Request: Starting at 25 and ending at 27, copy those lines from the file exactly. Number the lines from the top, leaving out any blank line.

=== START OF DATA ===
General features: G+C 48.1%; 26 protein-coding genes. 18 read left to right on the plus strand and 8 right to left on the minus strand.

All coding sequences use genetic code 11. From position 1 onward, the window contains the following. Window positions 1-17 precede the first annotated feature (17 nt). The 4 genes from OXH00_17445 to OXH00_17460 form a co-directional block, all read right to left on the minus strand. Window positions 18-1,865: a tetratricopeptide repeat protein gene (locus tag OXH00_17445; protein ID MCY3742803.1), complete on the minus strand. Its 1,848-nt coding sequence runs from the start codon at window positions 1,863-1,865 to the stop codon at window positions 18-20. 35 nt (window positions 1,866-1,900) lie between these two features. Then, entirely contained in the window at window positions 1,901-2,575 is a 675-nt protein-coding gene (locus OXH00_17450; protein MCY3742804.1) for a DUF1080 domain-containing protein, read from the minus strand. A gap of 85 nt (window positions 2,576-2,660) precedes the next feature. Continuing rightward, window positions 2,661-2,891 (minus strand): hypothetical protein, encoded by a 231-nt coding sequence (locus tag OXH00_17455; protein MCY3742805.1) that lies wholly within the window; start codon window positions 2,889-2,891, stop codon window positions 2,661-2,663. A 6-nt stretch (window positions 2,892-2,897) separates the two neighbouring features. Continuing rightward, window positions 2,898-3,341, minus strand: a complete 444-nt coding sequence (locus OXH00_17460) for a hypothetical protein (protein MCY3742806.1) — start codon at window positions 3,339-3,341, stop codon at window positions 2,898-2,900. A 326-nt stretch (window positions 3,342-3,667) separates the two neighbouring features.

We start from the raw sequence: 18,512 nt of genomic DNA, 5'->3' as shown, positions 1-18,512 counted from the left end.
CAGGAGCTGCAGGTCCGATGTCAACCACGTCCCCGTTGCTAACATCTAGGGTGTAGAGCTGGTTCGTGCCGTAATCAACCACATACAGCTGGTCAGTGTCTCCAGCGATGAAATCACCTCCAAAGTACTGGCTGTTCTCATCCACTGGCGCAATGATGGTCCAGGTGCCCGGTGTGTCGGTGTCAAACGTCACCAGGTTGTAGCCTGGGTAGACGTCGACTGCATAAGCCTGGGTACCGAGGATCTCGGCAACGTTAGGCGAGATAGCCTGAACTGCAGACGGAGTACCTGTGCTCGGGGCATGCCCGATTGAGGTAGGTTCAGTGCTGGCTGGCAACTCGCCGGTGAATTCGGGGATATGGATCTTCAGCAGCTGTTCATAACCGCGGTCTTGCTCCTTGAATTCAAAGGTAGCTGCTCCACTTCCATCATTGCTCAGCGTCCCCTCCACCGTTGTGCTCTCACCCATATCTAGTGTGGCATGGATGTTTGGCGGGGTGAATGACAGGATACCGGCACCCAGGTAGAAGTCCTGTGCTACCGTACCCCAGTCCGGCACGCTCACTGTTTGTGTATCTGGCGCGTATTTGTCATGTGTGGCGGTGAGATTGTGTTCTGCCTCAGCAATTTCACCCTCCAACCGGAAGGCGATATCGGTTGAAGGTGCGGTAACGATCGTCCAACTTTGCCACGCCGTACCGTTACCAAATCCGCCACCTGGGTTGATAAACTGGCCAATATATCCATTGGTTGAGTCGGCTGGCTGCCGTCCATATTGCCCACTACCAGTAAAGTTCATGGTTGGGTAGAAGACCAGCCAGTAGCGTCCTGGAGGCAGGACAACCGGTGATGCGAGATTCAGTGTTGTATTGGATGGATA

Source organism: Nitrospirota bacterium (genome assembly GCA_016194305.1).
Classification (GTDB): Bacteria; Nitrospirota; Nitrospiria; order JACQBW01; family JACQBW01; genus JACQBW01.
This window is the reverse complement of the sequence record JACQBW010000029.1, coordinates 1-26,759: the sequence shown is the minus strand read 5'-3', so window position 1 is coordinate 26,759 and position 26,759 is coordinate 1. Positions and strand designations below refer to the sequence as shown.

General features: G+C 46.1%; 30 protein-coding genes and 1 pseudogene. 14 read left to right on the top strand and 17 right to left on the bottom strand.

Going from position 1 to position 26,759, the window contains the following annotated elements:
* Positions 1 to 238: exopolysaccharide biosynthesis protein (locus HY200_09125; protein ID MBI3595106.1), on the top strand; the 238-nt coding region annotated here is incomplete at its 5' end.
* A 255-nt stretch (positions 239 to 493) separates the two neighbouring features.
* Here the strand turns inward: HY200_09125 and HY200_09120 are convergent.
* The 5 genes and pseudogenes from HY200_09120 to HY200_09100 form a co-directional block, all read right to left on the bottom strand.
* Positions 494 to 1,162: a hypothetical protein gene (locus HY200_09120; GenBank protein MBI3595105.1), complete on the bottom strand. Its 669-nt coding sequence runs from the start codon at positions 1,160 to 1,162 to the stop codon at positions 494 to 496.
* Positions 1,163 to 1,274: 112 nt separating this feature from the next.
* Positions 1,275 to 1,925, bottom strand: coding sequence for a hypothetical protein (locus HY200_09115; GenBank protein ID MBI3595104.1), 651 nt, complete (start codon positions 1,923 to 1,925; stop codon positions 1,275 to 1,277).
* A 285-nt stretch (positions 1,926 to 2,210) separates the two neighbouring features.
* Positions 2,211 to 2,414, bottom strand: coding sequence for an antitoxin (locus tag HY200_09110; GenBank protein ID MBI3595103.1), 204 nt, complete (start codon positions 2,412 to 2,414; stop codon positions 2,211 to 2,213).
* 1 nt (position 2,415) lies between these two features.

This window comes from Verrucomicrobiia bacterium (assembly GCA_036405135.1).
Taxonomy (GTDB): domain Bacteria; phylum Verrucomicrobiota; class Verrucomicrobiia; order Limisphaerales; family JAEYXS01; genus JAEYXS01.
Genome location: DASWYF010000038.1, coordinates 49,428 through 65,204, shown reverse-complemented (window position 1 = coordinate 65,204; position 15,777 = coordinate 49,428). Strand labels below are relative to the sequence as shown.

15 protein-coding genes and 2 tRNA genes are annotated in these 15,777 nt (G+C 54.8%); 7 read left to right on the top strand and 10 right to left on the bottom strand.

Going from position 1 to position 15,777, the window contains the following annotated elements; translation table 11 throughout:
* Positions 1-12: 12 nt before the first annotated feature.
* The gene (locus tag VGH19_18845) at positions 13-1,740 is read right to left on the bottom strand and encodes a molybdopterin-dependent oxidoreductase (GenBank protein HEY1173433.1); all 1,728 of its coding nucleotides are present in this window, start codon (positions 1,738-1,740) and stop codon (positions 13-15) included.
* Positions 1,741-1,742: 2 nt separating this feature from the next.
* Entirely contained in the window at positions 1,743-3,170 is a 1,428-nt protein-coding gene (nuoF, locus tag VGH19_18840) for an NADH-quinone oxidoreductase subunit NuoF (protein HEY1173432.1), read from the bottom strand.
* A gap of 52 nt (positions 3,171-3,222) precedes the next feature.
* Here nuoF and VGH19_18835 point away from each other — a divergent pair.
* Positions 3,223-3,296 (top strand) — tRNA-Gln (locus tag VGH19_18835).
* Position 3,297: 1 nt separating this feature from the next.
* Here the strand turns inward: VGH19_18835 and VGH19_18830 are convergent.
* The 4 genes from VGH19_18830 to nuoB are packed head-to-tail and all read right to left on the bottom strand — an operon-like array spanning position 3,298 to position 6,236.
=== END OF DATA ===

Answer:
* Positions 1-12: 12 nt before the first annotated feature.
* The gene (locus tag VGH19_18845) at positions 13-1,740 is read right to left on the bottom strand and encodes a molybdopterin-dependent oxidoreductase (GenBank protein HEY1173433.1); all 1,728 of its coding nucleotides are present in this window, start codon (positions 1,738-1,740) and stop codon (positions 13-15) included.
* Positions 1,741-1,742: 2 nt separating this feature from the next.